Before we can speak of what saving faith isn’t, we must first consider what faith is.

Hebrews 11 is full of examples of those who through their faith in God accomplished incredible things. It’s only fitting that verse 1 gives us a biblical definition.

Now faith is the substance of things hoped for, the evidence of things not seen.

Faith has played an integral role in salvation from the very beginning, and so important is it that Jesus repeatedly chastised those who did not demonstrate it. Even His own apostles! Matthew 8: 23-27

 Now when He got into a boat, His disciples followed Him.  And suddenly a great tempest arose on the sea, so that the boat was covered with the waves. But He was asleep.  Then His disciples came to Him and awoke Him, saying, “Lord, save us! We are perishing!”

 But He said to them, “Why are you fearful, O you of little faith?” Then He arose and rebuked the winds and the sea, and there was a great calm.  So the men marveled, saying, “Who can this be, that even the winds and the sea obey Him?”

And these were those who witnessed Jesus’ miracles and messages directly. But like them, in times of peril or stress our faith also may weaken. We must do our best to fight against losing or weakening our faith because it is grace that saves us through said faith. The same faith that begins the process that leads to our salvation. Ephesians 2: 4-9

 But God, who is rich in mercy, because of His great love with which He loved us,  even when we were dead in trespasses, made us alive together with Christ (by grace you have been saved),  and raised us up together, and made us sit together in the heavenly places in Christ Jesus,  that in the ages to come He might show the exceeding riches of His grace in His kindness toward us in Christ Jesus. For by grace you have been saved through faith, and that not of yourselves; it is the gift of Godnot of works, lest anyone should boast

Faith isn’t something that we have passively. It’s something we are to use regularly. We are to live life in such a way that we earnestly look forward to the day when we live in Heaven for all of eternity. 2 Corinthians 5: 4-7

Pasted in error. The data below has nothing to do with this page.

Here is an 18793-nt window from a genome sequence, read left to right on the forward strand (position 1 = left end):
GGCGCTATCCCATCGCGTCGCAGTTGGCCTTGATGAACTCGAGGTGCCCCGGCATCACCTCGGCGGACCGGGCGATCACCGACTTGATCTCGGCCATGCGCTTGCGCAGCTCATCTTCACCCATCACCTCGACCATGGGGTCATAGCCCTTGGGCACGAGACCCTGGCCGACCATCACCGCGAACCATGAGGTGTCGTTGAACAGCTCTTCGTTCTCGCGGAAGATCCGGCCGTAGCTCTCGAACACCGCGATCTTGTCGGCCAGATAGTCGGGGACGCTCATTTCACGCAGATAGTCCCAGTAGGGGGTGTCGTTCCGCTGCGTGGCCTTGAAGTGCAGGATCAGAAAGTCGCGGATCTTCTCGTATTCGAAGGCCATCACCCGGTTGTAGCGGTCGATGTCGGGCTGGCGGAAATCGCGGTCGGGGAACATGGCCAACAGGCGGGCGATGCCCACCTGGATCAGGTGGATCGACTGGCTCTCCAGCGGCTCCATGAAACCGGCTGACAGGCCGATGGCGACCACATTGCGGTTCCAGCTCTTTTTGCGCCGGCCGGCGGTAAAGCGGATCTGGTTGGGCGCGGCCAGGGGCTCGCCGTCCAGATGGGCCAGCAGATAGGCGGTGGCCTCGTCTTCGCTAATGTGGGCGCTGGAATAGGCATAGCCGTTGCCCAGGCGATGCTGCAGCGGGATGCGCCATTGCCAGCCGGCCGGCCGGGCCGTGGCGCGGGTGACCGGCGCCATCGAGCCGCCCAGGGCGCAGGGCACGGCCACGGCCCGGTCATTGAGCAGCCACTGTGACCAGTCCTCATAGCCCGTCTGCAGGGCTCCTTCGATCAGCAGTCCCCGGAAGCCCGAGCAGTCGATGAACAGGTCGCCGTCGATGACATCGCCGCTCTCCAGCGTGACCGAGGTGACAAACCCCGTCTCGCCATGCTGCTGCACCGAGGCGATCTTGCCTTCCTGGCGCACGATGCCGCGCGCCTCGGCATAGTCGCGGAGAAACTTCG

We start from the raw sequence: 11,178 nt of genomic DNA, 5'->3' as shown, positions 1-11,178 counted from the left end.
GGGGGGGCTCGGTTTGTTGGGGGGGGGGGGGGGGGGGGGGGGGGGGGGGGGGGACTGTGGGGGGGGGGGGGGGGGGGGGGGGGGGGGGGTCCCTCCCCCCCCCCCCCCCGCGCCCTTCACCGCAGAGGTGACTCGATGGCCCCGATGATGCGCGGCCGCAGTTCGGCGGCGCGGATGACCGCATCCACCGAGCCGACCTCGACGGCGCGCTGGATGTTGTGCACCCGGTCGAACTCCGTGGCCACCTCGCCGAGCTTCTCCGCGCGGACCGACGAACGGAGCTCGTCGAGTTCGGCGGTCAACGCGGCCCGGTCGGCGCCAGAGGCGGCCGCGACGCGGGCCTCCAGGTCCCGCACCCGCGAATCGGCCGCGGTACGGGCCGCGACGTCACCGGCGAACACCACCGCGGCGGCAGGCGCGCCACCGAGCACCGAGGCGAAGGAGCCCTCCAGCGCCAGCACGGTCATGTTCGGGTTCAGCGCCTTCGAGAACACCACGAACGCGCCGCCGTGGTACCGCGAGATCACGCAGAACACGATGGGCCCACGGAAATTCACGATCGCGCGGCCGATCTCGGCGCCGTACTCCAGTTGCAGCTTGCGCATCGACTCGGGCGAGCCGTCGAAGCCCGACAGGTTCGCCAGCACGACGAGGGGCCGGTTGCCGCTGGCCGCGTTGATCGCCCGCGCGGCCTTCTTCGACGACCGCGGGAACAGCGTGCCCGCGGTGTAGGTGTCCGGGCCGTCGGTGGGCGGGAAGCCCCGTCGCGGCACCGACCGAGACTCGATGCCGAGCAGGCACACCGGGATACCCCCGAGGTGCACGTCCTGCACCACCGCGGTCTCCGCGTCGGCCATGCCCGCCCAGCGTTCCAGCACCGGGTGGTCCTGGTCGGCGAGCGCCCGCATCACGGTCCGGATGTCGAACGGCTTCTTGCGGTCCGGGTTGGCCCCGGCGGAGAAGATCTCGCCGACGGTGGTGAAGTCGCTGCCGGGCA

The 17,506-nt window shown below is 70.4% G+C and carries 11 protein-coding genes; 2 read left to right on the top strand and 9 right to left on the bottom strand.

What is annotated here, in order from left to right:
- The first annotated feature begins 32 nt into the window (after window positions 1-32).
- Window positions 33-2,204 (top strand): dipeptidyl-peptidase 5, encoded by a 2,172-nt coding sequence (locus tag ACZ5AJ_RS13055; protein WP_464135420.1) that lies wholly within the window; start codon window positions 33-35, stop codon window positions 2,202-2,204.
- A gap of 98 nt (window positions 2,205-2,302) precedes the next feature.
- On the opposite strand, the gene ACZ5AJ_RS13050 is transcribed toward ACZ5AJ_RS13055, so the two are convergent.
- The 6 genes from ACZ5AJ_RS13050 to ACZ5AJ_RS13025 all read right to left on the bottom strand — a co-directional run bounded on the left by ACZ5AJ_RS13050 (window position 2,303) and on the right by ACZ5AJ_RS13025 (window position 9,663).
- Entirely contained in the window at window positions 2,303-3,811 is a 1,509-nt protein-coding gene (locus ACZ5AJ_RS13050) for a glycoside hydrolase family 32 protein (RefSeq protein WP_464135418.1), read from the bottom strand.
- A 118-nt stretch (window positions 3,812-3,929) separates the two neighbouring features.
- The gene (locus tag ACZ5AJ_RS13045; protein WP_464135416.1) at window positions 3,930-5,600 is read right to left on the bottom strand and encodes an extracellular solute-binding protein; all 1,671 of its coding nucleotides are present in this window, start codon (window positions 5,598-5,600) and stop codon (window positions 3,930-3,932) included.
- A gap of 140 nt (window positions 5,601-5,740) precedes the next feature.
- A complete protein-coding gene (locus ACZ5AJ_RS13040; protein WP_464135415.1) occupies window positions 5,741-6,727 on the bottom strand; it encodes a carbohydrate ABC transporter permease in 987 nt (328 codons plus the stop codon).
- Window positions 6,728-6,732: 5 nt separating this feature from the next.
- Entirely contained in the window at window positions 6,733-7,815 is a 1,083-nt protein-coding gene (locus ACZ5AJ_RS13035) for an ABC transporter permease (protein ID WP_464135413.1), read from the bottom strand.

For we who are in this tent groan, being burdened, not because we want to be unclothed, but further clothed, that mortality may be swallowed up by life. Now He who has prepared us for this very thing is God, who also has given us the Spirit as a guarantee.  So we are always confident, knowing that while we are at home in the body we are absent from the Lord. For we walk by faith, not by sight.

It, being a walk, is an active continual journey we undertake so we too can have our mortality swallowed up by life everlasting and it is God’s Holy Spirit, through His word that gives us the knowledge that we are saved once we are baptized and live [to the best of our ability] lives acceptable to Him.

Now simply having faith isn’t enough. James 2: 14-17

What does it profit, my brethren, if someone says he has faith but does not have works? Can faith save him?  If a brother or sister is naked and destitute of daily food, and one of you says to them, “Depart in peace, be warmed and filled,” but you do not give them the things which are needed for the body, what does it profit?  Thus also faith by itself, if it does not have works, is dead.

It’s only an active, working faith that saves. Now the actions ourselves do not save, but it is our faith that makes us want to perform these good works that saves.

So since it is an active working faith that saves us, we’ll continue our series with different examples of faith that do not save.

Thank you for reading.